Was the Fairness in Asbestos Compensation Act of 1998 fair?
The Fairness is Asbestos Compensation Act of 1998, also known as H.R. 3905, was never passed, but the bill's 11 points survived and remain a part of the ongoing debate about how asbestos companies should compensate the people they exposed.
The Fairness in Asbestos Compensation Act of 1998, introduced by the late Republican House Representative Henry Hyde (R-Illinois), had two main ideas: one, to impose stricter rules against asbestos exposure in the workplace, and two, to control asbestos litigation—which would limit the legal options and compensation possibilities of all who have been exposed to asbestos.
Though the Fairness in Asbestos Compensation Act of 1998 was never passed, the issue of “fairness in asbestos compensation” has the potential to affect millions of Americans who were exposed to asbestos. Weitz & Luxenberg would like to provide this important information about H.R. 3905 to all who are interested, especially those who would be affected by such legislation.
The Fairness in Asbestos Compensation Act of 1998: Rep. Hyde's 11 findings
Mr. Hyde introduced H.R. 3905 as “a bill [t]o establish legal standards and procedures for the fair, prompt, inexpensive, and efficient resolution of personal injury claims arising out of asbestos exposure, and for other purposes.” (http://www.gpo.gov/fdsys/pkg/BILLS-105hr3905ih/pdf/BILLS-105hr3905ih.pdf)
This is a statement anyone could agree with: “the fair, prompt, inexpensive, and efficient resolution of personal injury claims” is a goal shared by both the prosecution and defense in asbestos litigation. But the bill goes on to lay out Representative Hyde's eleven findings on the state of asbestos compensation, which many people do not agree with:
Asbestos personal injury litigation is unfair and inefficient....
Asbestos litigation has already led to the bankruptcy of more than 15 companies....
The ... volume of asbestos cases is straining State and Federal courts...
Asbestos litigation has resulted in arbitrary verdicts, with individuals receiving widely varying recoveries...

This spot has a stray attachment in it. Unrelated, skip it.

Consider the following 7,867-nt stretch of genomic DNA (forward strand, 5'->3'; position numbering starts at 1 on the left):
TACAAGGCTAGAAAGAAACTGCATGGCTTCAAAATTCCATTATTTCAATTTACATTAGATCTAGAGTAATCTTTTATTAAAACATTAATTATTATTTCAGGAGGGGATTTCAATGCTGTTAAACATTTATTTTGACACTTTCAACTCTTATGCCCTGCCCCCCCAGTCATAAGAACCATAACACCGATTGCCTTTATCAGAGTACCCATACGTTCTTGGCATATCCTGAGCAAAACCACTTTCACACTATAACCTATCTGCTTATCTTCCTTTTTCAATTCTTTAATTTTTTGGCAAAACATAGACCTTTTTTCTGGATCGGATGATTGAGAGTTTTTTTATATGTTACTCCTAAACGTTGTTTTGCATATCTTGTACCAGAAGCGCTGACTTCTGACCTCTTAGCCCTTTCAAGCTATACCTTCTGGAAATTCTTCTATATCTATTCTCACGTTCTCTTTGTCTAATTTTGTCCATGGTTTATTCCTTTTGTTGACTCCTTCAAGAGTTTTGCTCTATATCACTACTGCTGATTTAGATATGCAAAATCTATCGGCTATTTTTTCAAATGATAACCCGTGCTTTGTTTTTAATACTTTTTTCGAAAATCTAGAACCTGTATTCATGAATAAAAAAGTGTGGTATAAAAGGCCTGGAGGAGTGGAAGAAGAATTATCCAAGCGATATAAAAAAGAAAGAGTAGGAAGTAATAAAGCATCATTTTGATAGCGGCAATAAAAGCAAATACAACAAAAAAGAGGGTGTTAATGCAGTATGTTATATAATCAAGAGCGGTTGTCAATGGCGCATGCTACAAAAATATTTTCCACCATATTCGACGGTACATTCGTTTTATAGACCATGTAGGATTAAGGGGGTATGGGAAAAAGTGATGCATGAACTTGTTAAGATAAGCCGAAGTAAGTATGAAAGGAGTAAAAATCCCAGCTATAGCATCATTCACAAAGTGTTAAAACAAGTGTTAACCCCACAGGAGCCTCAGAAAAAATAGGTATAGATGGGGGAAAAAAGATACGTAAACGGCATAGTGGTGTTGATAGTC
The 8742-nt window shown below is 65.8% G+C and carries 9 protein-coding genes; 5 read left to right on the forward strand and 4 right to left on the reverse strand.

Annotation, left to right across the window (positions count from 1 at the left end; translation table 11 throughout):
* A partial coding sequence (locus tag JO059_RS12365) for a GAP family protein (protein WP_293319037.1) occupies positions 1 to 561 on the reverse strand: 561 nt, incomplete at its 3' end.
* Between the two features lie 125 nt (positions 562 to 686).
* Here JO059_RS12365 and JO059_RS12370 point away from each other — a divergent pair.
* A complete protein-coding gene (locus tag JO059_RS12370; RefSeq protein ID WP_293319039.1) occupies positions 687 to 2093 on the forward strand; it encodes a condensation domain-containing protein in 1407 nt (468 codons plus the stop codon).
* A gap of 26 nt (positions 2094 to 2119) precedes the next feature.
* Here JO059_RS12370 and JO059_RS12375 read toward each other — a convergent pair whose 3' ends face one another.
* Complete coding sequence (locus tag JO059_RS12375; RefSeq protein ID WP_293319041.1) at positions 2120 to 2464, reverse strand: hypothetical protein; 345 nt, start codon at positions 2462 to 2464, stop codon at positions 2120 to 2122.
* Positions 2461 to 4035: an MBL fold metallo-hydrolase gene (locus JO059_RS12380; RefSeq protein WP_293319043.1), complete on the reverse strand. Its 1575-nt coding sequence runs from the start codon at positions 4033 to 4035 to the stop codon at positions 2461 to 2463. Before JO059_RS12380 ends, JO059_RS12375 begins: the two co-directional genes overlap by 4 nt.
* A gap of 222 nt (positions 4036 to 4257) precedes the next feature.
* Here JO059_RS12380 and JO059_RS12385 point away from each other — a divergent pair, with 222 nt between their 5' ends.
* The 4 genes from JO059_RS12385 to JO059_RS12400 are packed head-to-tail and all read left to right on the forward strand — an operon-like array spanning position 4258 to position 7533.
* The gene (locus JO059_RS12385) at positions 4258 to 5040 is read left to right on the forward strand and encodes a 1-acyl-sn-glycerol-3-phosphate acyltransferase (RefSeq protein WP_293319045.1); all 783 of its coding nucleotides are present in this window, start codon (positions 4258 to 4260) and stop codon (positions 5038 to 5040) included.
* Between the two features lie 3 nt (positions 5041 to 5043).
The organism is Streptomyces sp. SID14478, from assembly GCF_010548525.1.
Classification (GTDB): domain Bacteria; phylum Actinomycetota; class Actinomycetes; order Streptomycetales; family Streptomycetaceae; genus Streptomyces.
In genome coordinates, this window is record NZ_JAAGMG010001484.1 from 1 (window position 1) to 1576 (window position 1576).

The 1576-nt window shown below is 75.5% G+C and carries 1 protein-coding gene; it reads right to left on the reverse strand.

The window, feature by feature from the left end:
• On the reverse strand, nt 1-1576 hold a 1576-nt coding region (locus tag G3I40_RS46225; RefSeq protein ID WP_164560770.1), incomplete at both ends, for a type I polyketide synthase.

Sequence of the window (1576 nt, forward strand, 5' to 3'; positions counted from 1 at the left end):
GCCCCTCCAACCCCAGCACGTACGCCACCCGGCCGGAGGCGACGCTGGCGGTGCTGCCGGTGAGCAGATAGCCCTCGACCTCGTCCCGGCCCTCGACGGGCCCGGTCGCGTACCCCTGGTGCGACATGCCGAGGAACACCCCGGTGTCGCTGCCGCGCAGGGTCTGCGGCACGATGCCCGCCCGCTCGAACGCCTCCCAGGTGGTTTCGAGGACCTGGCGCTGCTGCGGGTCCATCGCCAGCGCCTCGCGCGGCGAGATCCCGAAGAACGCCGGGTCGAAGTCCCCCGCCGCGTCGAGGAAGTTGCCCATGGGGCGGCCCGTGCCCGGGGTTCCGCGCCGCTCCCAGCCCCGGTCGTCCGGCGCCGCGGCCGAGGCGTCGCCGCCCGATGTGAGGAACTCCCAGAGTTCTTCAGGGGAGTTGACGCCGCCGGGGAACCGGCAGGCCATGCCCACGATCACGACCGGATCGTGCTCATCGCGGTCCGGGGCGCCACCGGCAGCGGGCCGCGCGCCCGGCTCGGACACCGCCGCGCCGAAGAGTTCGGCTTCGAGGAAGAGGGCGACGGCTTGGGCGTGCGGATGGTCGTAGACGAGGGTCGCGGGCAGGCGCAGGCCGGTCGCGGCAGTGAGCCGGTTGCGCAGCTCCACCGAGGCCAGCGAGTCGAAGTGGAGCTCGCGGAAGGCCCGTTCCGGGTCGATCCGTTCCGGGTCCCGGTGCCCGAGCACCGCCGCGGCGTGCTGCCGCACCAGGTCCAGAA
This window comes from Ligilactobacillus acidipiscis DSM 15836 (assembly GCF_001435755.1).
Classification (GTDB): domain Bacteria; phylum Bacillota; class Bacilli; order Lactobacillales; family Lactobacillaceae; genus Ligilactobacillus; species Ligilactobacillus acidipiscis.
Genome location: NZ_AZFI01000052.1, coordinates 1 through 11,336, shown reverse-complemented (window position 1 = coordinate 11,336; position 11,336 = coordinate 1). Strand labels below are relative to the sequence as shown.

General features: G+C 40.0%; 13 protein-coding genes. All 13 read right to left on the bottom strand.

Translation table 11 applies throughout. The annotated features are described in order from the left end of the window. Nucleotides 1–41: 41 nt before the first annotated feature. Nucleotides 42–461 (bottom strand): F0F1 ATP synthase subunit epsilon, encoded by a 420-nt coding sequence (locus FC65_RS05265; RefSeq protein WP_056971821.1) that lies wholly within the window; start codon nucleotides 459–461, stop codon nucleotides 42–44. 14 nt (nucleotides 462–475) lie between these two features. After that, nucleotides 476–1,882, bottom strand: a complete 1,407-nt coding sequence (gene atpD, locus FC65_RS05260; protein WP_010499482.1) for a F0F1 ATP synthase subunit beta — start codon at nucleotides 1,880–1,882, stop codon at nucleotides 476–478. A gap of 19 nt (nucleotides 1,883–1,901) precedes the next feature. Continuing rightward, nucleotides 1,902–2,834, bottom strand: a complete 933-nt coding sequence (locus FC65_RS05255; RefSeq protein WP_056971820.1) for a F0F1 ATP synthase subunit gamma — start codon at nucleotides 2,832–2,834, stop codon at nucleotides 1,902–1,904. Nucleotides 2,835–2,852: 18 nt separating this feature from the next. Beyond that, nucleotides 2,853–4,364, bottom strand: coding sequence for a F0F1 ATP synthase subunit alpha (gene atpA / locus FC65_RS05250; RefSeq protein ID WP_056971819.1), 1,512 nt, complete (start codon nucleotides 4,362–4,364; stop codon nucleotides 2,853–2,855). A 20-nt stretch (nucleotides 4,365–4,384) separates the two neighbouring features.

...The legal, medical, and scientific issues have been repeatedly tried and retried in courts for many years.
Currently, statutes of limitation can force claimants to bring premature lawsuits in order to avoid losing their claim. ...
Litigation has not been able to provide compensation to claimants swiftly. ...
...Less than 50% of the total cost of asbestos litigation actually goes to compensate claimants. ...
In many courts, the vast majority of pending asbestos claims are filed by individuals who suffer no present asbestos-related impairment. ...
Punitive damages also divert the resources of defendants from compensating impaired claimants. ...
Mass consolidations only serve to magnify the irrationality of a litigation system that awards massive amounts to the unimpaired while threatening the ability of seriously ill people to obtain compensation in the future.“
The Fairness in Asbestos Compensation Act of 1998 (S. 2546), sister to H.R. 3905
On October 5, 1998, Senator Orrin Hatch (R-Utah) introduced the Fairness in Asbestos Compensation Act of 1998, S. 2546, 105th Cong. (1998), which was “similar to the House bill, H.R. 3905, 105th Cong. (1998), introduced earlier this year.”
Some of the more controversial proposal's in Senator Hatch's bill (which, like H.R. 3905, was not passed) were: people exposed to asbestos could not seek compensation for “emotional distress, increased risk of cancer or other disease, and certain medical monitoring costs.” (FindLaw)
The bill proposed “prohibiting class actions, consolidations, or any other aggregation of claims, without the consent of all defendants. ...Under the proposed system... the federal courts would have exclusive appellate jurisdiction over all cases.” (FindLaw)
In addition to limiting what qualified as a good enough reason to seek compensation and outlawing class action suits, The Fairness in Asbestos Compensation Act of 1998 in its Senate incarnation would have all asbestos exposure cases subject to federal, not state, courts.
The Fairness in Asbestos Compensation Act of 1998 did not pass. You still have a wide range of legal options.
The Fairness in Asbestos Compensation Act of 1998, in both its House and Senate versions, sought to put the fate of asbestos exposure victims seeking compensation in the hands of the federal government.
While there are some who would argue on behalf of the Fairness in Asbestos Compensation Act of 1998's proposals, Weitz & Luxenberg cannot. Our firm does not believe in a “one-size-fits-all” approach to law. We believe that the specific industries, histories, and characters of each state influence what that state's citizens and government want and need in asbestos litigation.
We recognize that each case is ultimately about the person who was exposed to asbestos and is now suffering. We do not support any bills that would limit your options. If you suffer from an asbestos-related disease and would like to find about more about those options, call Weitz & Luxenberg today, or fill out a form for a free legal consultation.